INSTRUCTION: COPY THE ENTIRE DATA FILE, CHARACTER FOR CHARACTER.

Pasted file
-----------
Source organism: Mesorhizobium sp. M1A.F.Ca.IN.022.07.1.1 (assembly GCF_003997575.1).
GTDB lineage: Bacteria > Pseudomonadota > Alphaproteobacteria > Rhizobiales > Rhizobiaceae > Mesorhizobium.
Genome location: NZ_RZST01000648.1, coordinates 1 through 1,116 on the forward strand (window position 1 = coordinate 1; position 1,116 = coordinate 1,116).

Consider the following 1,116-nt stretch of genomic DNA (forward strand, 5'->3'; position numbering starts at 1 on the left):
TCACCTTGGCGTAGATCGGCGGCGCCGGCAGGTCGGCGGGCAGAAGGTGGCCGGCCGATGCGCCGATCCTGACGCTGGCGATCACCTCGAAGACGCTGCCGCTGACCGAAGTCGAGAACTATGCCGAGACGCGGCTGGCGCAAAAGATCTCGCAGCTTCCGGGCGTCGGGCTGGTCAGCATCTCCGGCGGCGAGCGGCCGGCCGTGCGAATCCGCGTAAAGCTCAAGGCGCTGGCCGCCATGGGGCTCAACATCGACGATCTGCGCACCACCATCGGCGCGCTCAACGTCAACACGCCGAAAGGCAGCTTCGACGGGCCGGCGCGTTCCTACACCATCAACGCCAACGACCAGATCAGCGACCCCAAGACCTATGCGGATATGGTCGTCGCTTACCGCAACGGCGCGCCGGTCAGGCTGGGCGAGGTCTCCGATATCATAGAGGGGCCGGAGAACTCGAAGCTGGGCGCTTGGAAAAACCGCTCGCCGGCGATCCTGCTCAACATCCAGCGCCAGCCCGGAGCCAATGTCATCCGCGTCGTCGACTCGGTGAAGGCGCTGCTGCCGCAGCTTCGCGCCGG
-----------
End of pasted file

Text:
Source organism: Mesorhizobium sp. M1A.F.Ca.IN.022.07.1.1 (assembly GCF_003997575.1).
GTDB lineage: Bacteria > Pseudomonadota > Alphaproteobacteria > Rhizobiales > Rhizobiaceae > Mesorhizobium.
Genome location: NZ_RZST01000648.1, coordinates 1 through 1,116 on the forward strand (window position 1 = coordinate 1; position 1,116 = coordinate 1,116).

Consider the following 1,116-nt stretch of genomic DNA (forward strand, 5'->3'; position numbering starts at 1 on the left):
TCACCTTGGCGTAGATCGGCGGCGCCGGCAGGTCGGCGGGCAGAAGGTGGCCGGCCGATGCGCCGATCCTGACGCTGGCGATCACCTCGAAGACGCTGCCGCTGACCGAAGTCGAGAACTATGCCGAGACGCGGCTGGCGCAAAAGATCTCGCAGCTTCCGGGCGTCGGGCTGGTCAGCATCTCCGGCGGCGAGCGGCCGGCCGTGCGAATCCGCGTAAAGCTCAAGGCGCTGGCCGCCATGGGGCTCAACATCGACGATCTGCGCACCACCATCGGCGCGCTCAACGTCAACACGCCGAAAGGCAGCTTCGACGGGCCGGCGCGTTCCTACACCATCAACGCCAACGACCAGATCAGCGACCCCAAGACCTATGCGGATATGGTCGTCGCTTACCGCAACGGCGCGCCGGTCAGGCTGGGCGAGGTCTCCGATATCATAGAGGGGCCGGAGAACTCGAAGCTGGGCGCTTGGAAAAACCGCTCGCCGGCGATCCTGCTCAACATCCAGCGCCAGCCCGGAGCCAATGTCATCCGCGTCGTCGACTCGGTGAAGGCGCTGCTGCCGCAGCTTCGCGCCGG